Wrong Way

Wrong Way accidents are rare, but ADOT says 1 in every 4 of them is fatal.

The accident March 27 on Interstate 10 that killed four people was allegedly caused by a driver going the wrong way on Interstate 10. Arizona has seen a large number of wrong-way driving incidents in recent years, most of them in Maricopa County.

The problem of wrong-way drivers has reached the highest levels of Arizona government. Gov. Doug Ducey has spoken out on the subject, calling for action. On March 27, Gov. Ducey signed HB 2243, which makes wrong-way driving on the highways while impaired a felony.

Ducey said there have been too many accidents involving wrong-way drivers, and it mostly comes back to cases of impairment by drugs or alcohol.

“You’d think it was obvious by now, but to anyone out there who hasn’t gotten the memo:  booze, drugs and driving don’t mix,” Ducey said. “Your actions are beyond foolish- they are lethal, and we will not tolerate it.”

The March 27 was the third fatal wrong-way crash on I-10 in La Paz County since the start of 2018.

The accident came barely one year after another wrong-way accident on I-10 in La Paz County left three people dead. On March 24, 2018, an eastbound vehicle entered westbound I-10 at Milepost 31, which is near the interchange with U.S. Route 60. That vehicle collided head-on with another vehicle about 500 feet from the exit ramp.

The three people killed in the accident were all from Riverside, Calif.: Christine A. Bradbury, 31, Susan C. Bradbury, 55, and Caitline M. Cascella, 35.

The driver of the wrong-way vehicle, Dana M. Cavanaugh, 49, of Washington, Utah, survived the accident and was taken by ground ambulance to a hospital. He was charged with three counts of homicide and four counts of endangerment.

Another wrong-way driver on I-10 was killed Feb. 14, 2018 near Quartzsite. The DPS attempted a traffic stop on a GMC Yukon near milepost 24 that fled at high speed from the scene. The pickup crossed the median and collided head-on with a semi-truck hauling a flatbed trailer at milepost 44.

The driver of the Yukon, Corey Dixon, 47, of Los Angeles, was pronounced dead at the scene. It was later determined that Dixon was wanted by the Los Angeles County Sheriff’s Department in connection with an attempted homicide earlier that day.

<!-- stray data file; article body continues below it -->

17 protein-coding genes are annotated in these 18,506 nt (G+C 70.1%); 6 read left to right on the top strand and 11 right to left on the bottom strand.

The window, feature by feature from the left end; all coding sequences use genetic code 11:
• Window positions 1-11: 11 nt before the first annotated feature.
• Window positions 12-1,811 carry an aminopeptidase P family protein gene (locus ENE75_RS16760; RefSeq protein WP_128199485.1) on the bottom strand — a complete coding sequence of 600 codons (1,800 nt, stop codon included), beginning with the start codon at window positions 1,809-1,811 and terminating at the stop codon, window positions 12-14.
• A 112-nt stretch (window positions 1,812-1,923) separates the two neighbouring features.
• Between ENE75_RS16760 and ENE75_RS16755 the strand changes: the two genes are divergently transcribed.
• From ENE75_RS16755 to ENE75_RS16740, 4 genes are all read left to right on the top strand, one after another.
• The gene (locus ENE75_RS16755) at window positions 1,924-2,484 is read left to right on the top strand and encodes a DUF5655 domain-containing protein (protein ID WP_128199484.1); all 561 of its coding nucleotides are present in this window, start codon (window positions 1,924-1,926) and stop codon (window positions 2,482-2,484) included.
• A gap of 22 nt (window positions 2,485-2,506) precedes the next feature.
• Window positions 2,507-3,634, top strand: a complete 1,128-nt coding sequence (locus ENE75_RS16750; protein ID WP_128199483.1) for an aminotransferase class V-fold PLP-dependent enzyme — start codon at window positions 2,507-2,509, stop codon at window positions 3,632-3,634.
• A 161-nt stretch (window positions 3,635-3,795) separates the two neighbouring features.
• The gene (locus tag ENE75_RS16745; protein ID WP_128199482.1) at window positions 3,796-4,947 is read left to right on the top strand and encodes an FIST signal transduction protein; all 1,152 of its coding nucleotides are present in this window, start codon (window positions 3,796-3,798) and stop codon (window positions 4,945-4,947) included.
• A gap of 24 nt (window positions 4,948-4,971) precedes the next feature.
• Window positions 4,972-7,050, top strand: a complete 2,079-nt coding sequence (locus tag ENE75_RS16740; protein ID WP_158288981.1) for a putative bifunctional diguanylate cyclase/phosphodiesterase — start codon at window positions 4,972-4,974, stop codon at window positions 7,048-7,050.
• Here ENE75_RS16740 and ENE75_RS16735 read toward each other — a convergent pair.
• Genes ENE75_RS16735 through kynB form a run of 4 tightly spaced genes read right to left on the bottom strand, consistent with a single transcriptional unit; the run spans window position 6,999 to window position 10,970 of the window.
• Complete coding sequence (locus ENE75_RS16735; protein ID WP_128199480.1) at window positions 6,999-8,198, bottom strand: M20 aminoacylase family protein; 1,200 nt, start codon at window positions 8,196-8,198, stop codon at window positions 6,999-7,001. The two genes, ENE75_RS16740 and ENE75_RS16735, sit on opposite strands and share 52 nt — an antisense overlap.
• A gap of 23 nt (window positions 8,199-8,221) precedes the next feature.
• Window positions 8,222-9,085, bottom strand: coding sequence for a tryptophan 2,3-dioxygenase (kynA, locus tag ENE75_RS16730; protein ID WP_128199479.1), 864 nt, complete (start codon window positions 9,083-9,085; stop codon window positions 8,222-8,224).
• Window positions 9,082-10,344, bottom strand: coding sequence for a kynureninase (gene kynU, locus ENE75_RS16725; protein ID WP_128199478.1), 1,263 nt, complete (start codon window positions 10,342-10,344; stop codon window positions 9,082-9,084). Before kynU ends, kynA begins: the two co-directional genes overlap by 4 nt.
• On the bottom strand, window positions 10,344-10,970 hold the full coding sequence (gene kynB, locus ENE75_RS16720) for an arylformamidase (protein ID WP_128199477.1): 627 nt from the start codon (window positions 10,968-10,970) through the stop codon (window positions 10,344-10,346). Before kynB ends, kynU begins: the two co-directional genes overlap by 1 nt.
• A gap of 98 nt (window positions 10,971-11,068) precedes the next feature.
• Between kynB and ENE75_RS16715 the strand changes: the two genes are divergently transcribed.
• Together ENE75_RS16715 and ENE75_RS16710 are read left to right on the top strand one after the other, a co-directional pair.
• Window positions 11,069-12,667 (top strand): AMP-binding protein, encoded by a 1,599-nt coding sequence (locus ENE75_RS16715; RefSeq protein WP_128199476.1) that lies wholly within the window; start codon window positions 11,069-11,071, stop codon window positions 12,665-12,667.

The DPS released a statement saying Dixon had a criminal record in several states.

Arizona has seen a large number of incidents and accidents involving wrong-way drivers in recent years. In a story on ktar.com in late December 2017, Col. Frank Milstead, the head of the DPS, said there were 1,721 such incidents in 2017. That was up from 1,589 in 2016.

Milstead said alcohol was involved in about 70 percent of these incidents.

A 2017 Arizona Department of Transportation study reported in Phoenix New Times said only 1 in 10,000 crashes involve a wrong-way driver, but 1 in 4 of these crashes are fatal. Two-thirds of wrong-way drivers are impaired, and 40 percent have a blood alcohol content more than double the legal limit.

Crashes peak in the early morning hours, around 1 or 2 a.m. They also peak on weekends. Two-thirds of wrong-way drivers are men, and most wrong-way drivers in Arizona are state residents.

On their website, that ADOT reports they have taken steps to address the threat of wrong-way drivers, including a thermal camera detection system on I-17. According to the Governor’s Office, the system has detected 12 wrong-way drivers just in 2019. None of these incidents involved the vehicle reaching the freeway or causing a crash.

ADOT has also installed more “Wrong Way” and “Do Not Enter” on hundreds of freeway ramps in the Phoenix area and on rural state highways. They are also installing larger signs that are easier for drivers to see.

However, ADOT admits these measures alone will not be enough to end the problem. They said wrong-way incidents are often caused by bad behavior by drivers, such as driving while impaired or distracted.

“These measures can reduce risk, but can’t prevent wrong-way driving,” ADOT said on their website. “Two out of three wrong-way crashes are caused by impaired drivers and often these drivers have blood-alcohol levels more than twice the legal limit. This public safety issue will not be solved by only engineering and enforcement. We all need to work to keep impaired drivers from getting behind the wheel.”


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